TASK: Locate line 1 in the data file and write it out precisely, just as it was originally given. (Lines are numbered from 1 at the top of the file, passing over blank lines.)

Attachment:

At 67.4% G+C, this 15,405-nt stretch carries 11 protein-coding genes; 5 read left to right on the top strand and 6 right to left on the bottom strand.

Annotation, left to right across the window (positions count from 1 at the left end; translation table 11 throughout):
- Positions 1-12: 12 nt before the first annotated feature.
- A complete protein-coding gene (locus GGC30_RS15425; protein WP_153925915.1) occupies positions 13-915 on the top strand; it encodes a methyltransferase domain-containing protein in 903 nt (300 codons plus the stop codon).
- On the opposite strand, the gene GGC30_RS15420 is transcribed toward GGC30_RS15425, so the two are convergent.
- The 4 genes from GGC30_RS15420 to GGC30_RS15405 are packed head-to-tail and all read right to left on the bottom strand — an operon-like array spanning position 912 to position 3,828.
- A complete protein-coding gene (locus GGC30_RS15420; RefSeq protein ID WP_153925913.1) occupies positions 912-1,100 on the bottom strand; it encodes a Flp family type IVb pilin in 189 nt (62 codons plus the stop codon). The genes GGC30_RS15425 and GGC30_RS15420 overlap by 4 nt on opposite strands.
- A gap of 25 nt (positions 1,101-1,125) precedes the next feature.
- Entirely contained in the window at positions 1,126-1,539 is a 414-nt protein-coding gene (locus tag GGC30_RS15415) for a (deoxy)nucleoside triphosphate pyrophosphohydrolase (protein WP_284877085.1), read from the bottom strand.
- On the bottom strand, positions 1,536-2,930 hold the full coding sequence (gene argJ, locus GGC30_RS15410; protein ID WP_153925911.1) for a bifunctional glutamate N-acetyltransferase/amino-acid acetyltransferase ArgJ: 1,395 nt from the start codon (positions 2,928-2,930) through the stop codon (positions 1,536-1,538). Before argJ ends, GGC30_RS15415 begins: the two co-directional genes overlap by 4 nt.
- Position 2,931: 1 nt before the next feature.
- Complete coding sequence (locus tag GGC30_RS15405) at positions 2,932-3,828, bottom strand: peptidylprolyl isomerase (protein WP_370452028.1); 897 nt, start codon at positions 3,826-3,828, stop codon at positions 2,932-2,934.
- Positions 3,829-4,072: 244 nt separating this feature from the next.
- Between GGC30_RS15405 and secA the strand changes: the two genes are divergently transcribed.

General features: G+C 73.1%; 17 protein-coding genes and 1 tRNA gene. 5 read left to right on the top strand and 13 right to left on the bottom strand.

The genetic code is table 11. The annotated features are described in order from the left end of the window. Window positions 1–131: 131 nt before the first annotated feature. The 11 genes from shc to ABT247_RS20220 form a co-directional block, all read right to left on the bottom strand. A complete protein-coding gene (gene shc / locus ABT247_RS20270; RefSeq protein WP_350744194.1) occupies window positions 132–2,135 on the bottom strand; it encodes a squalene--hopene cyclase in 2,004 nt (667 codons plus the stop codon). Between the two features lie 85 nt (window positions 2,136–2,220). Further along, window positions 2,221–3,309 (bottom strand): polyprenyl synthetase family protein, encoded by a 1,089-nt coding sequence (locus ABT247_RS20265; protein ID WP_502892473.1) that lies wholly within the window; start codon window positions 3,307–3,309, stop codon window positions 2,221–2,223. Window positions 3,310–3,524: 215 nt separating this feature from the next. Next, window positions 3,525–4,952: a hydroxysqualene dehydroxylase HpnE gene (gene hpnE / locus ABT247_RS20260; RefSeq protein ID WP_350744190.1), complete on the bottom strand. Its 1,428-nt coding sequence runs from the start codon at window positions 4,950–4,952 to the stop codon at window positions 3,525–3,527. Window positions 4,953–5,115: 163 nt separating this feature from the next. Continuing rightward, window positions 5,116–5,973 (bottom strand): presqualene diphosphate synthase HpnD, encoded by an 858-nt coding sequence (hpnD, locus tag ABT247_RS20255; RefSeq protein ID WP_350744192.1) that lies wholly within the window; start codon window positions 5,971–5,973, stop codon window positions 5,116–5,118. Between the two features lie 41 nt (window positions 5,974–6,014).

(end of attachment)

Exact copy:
At 67.4% G+C, this 15,405-nt stretch carries 11 protein-coding genes; 5 read left to right on the top strand and 6 right to left on the bottom strand.